Over the past few months, I've been gradually introduced to the world of Dolby Atmos. From seeing the trademark on my computer to hearing differences with music on Apple Music, my interest in the technology has been growing quite a bit. I'd like to share my thoughts on it, and what I make of it!
What is Dolby Atmos?
In short, Dolby Atmos is a spatial sound technology that aims to enhance sounds and places them in a phantom atmosphere; you'll be able to hear sounds from all around you, and sometimes make the sound better. Originally built for theatres and surround sound systems in mind, Atmos has since been adapted for stereo systems (like headphones!) by adding processing that aims to give you a more spatial experience.
In my experience of using Atmos, it performs pretty varyingly. Of course, Dolby Atmos is only meant to work with sources that are mixed in Atmos; while my computer tries to perform processing on non-Atmos sources (like YouTube videos), the changes are significant enough but aren't guaranteed to always sound good.
Granted, I only have the means to experience Dolby Atmos in its binaural form through headphones. I probably won't be experiencing the full power of Atmos unless I have access to a surround sound system, but I'm stoked anyway; if sounds can appear to sound around me (though most times quite unnoticeable) in Atmos's binaural form, what would it be like in a full system with physical speakers all around you? While Dolby claims that the experience of Atmos will more or less be the same across different channel systems, it's clear that there will be some differences. Atmos is capable of creating binaural sound, but that experience is, as many people say, different than the sound Atmos produces that comes from physical speakers located around you.
Experiencing Dolby Atmos
For me, I've managed to briefly experience some Atmos content in two ways:
- through Netflix on my computer; and
- through Apple Music on my phone.
As mentioned earlier, and I'd like to stress again, I've only had experience with the binaural version of Atmos. I'm curious as to what things may sound like with physical speakers, but I think that thus far it has still impressed!
Dolby Atmos for movies
Netflix has a growing collection of Atmos-enabled films and series, and I've managed to watch a few of them on my computer. Through Dolby Access and enabling the Movie profile, I then used Microsoft Edge to watch those films and series of Netflix. The Netflix web app seemingly gives a little acknowledgement with a DA badge on supported films, and that's how I mainly came to realise that Edge supported Atmos (before searching and validating that, of course).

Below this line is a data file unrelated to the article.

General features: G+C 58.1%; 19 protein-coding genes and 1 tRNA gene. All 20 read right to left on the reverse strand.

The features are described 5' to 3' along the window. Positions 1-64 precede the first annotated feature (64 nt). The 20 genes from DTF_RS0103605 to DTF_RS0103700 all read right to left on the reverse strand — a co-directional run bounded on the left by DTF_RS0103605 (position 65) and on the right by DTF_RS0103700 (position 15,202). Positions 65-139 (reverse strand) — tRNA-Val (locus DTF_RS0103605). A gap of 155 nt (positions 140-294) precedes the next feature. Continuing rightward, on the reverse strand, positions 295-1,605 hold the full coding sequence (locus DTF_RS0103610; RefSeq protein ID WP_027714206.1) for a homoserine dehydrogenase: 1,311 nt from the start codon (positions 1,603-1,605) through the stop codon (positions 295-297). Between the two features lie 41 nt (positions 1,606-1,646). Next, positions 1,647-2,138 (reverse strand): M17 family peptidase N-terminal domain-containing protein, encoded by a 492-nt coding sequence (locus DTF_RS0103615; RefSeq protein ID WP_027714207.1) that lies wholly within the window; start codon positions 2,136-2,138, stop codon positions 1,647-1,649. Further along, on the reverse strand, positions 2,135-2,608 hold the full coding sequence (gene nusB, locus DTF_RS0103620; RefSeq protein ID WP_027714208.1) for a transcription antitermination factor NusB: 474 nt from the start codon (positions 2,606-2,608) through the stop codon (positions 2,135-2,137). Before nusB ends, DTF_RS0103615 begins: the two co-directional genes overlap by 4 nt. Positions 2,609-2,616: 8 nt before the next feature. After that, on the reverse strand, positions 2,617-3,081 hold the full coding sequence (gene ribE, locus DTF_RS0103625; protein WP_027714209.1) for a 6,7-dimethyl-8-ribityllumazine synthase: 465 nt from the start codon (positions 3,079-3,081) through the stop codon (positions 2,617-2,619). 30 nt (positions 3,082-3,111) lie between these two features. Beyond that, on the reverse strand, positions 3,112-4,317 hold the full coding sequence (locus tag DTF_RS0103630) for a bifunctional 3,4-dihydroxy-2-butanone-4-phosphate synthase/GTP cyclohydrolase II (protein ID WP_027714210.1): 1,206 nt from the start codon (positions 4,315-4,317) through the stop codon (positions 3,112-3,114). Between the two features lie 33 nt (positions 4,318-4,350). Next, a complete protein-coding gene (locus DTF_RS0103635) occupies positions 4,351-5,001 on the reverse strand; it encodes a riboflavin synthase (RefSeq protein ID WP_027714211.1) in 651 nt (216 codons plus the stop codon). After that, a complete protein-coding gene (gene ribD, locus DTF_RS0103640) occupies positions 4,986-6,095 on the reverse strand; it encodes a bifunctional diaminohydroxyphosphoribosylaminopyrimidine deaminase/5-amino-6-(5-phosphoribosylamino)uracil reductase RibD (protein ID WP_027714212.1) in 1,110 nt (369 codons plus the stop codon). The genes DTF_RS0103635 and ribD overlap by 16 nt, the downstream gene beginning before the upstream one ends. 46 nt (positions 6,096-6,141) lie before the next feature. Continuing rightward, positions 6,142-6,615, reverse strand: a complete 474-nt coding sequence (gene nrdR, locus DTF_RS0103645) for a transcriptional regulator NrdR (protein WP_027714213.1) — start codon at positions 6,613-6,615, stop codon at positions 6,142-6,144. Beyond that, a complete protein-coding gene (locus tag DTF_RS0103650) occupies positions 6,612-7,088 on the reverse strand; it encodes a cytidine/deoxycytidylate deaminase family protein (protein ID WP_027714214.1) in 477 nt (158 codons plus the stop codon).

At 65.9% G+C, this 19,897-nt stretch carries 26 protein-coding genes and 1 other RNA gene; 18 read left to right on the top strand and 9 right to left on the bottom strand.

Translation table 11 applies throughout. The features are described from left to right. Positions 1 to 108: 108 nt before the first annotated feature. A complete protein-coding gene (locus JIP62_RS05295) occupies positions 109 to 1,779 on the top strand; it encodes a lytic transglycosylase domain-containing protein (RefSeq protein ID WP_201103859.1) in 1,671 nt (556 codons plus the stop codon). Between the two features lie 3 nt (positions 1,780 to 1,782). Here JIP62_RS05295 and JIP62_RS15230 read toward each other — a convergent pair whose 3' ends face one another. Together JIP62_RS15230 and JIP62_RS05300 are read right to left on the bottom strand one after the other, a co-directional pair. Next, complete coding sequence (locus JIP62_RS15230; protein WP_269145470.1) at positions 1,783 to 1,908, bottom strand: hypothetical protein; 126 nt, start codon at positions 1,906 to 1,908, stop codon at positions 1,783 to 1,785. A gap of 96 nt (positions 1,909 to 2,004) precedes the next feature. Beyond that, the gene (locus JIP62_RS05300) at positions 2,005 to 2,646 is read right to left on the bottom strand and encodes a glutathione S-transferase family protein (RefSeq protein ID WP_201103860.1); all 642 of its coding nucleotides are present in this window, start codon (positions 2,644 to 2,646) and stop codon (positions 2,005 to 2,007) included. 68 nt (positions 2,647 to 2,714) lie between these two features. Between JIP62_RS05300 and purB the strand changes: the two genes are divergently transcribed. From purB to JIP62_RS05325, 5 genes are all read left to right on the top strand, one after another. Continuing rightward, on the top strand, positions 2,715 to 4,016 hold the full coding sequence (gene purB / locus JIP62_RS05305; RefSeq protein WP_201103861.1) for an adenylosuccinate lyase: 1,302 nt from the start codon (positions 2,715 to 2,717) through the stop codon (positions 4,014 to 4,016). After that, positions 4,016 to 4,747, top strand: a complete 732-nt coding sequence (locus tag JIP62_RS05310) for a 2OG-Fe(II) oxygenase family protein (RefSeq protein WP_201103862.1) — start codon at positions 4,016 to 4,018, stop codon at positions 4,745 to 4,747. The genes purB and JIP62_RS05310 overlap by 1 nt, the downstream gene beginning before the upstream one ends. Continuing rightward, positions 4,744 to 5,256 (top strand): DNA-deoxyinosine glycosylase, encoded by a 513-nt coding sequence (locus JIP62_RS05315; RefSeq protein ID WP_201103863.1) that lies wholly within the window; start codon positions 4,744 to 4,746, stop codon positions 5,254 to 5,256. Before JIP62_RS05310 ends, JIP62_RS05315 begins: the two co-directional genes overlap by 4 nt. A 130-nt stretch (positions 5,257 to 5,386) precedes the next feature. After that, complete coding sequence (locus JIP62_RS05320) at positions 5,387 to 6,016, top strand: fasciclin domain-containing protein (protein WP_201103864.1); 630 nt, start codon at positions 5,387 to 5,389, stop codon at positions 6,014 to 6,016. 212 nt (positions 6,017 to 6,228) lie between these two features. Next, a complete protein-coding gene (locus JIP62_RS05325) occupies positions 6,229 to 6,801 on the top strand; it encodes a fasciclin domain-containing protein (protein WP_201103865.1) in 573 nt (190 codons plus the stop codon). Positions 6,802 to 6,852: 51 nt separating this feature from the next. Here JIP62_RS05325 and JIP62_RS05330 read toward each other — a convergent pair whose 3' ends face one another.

I'm not one to binge-watch many series (unless it's really something of my interest), but here are a few movies and series on Netflix with Atmos that I've watched:
Listening to them, you can definitely tell that the audio's slightly different than plain stereo. Where objects and characters are offscreen, the sound tends to follow them; this isn't something that I really noticed much in stereo audio, though it's definitely implementable. I was particularly surprised with Locke & Key, where whisperings in some scenes evidently came from somewhere behind you (and they move about too with the scene!).
Dolby Atmos Music
Another aspect of Atmos is music, aptly named Dolby Atmos Music. Apple Music officially supported Spatial Audio with Dolby Atmos sometime ago, alongside providing lossless audio (how neat is that?). My experience with that has been mostly positive, but I'd like to talk in-depth too about certain aspects.
- For one, songs mastered with Atmos sound a little more spatial (duh); for most songs, this is fine, but for songs which are already spatial in stereo to begin with may sound a little too quiet and muffled.
- It's usually clear to tell which song is an Atmos song; I'd usually try to pay attention to the lead vocal in the song, and hear if the vocal's coming from within my head (stereo) or somewhere in front of me (Atmos).